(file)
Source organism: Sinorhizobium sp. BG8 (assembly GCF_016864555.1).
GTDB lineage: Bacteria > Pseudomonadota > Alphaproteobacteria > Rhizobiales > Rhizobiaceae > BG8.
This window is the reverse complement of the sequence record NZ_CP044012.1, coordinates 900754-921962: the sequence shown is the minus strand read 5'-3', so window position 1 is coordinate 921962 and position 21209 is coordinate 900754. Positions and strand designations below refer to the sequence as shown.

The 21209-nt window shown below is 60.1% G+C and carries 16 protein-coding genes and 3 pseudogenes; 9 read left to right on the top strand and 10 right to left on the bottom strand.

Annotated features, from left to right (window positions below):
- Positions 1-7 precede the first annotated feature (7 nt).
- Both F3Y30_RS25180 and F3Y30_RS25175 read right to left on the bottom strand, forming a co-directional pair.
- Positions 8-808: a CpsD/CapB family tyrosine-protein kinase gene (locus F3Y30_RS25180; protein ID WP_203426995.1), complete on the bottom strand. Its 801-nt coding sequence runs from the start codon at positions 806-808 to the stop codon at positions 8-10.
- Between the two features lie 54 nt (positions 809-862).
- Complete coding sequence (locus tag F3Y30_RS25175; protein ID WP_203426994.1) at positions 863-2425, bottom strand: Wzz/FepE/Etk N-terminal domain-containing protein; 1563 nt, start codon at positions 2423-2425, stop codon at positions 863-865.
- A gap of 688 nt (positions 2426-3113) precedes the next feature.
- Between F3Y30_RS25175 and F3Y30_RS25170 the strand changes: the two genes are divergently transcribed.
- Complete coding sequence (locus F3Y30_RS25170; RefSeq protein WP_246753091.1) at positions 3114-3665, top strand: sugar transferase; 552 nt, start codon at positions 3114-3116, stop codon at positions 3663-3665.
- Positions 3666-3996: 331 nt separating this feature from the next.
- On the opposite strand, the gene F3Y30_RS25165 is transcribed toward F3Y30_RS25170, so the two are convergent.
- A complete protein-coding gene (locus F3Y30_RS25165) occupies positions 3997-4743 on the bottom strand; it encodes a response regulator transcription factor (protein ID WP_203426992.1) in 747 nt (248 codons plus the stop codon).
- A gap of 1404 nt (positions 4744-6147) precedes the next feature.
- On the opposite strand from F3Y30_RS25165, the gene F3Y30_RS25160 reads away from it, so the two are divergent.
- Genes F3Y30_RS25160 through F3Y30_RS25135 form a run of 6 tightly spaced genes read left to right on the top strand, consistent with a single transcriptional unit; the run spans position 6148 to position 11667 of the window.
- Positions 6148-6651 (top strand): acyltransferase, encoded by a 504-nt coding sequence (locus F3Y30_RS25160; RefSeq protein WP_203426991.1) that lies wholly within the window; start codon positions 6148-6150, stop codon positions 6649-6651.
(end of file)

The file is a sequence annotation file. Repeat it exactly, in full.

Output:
Source organism: Sinorhizobium sp. BG8 (assembly GCF_016864555.1).
GTDB lineage: Bacteria > Pseudomonadota > Alphaproteobacteria > Rhizobiales > Rhizobiaceae > BG8.
This window is the reverse complement of the sequence record NZ_CP044012.1, coordinates 900754-921962: the sequence shown is the minus strand read 5'-3', so window position 1 is coordinate 921962 and position 21209 is coordinate 900754. Positions and strand designations below refer to the sequence as shown.

The 21209-nt window shown below is 60.1% G+C and carries 16 protein-coding genes and 3 pseudogenes; 9 read left to right on the top strand and 10 right to left on the bottom strand.

Annotated features, from left to right (window positions below):
- Positions 1-7 precede the first annotated feature (7 nt).
- Both F3Y30_RS25180 and F3Y30_RS25175 read right to left on the bottom strand, forming a co-directional pair.
- Positions 8-808: a CpsD/CapB family tyrosine-protein kinase gene (locus F3Y30_RS25180; protein ID WP_203426995.1), complete on the bottom strand. Its 801-nt coding sequence runs from the start codon at positions 806-808 to the stop codon at positions 8-10.
- Between the two features lie 54 nt (positions 809-862).
- Complete coding sequence (locus tag F3Y30_RS25175; protein ID WP_203426994.1) at positions 863-2425, bottom strand: Wzz/FepE/Etk N-terminal domain-containing protein; 1563 nt, start codon at positions 2423-2425, stop codon at positions 863-865.
- A gap of 688 nt (positions 2426-3113) precedes the next feature.
- Between F3Y30_RS25175 and F3Y30_RS25170 the strand changes: the two genes are divergently transcribed.
- Complete coding sequence (locus F3Y30_RS25170; RefSeq protein WP_246753091.1) at positions 3114-3665, top strand: sugar transferase; 552 nt, start codon at positions 3114-3116, stop codon at positions 3663-3665.
- Positions 3666-3996: 331 nt separating this feature from the next.
- On the opposite strand, the gene F3Y30_RS25165 is transcribed toward F3Y30_RS25170, so the two are convergent.
- A complete protein-coding gene (locus F3Y30_RS25165) occupies positions 3997-4743 on the bottom strand; it encodes a response regulator transcription factor (protein ID WP_203426992.1) in 747 nt (248 codons plus the stop codon).
- A gap of 1404 nt (positions 4744-6147) precedes the next feature.
- On the opposite strand from F3Y30_RS25165, the gene F3Y30_RS25160 reads away from it, so the two are divergent.
- Genes F3Y30_RS25160 through F3Y30_RS25135 form a run of 6 tightly spaced genes read left to right on the top strand, consistent with a single transcriptional unit; the run spans position 6148 to position 11667 of the window.
- Positions 6148-6651 (top strand): acyltransferase, encoded by a 504-nt coding sequence (locus F3Y30_RS25160; RefSeq protein WP_203426991.1) that lies wholly within the window; start codon positions 6148-6150, stop codon positions 6649-6651.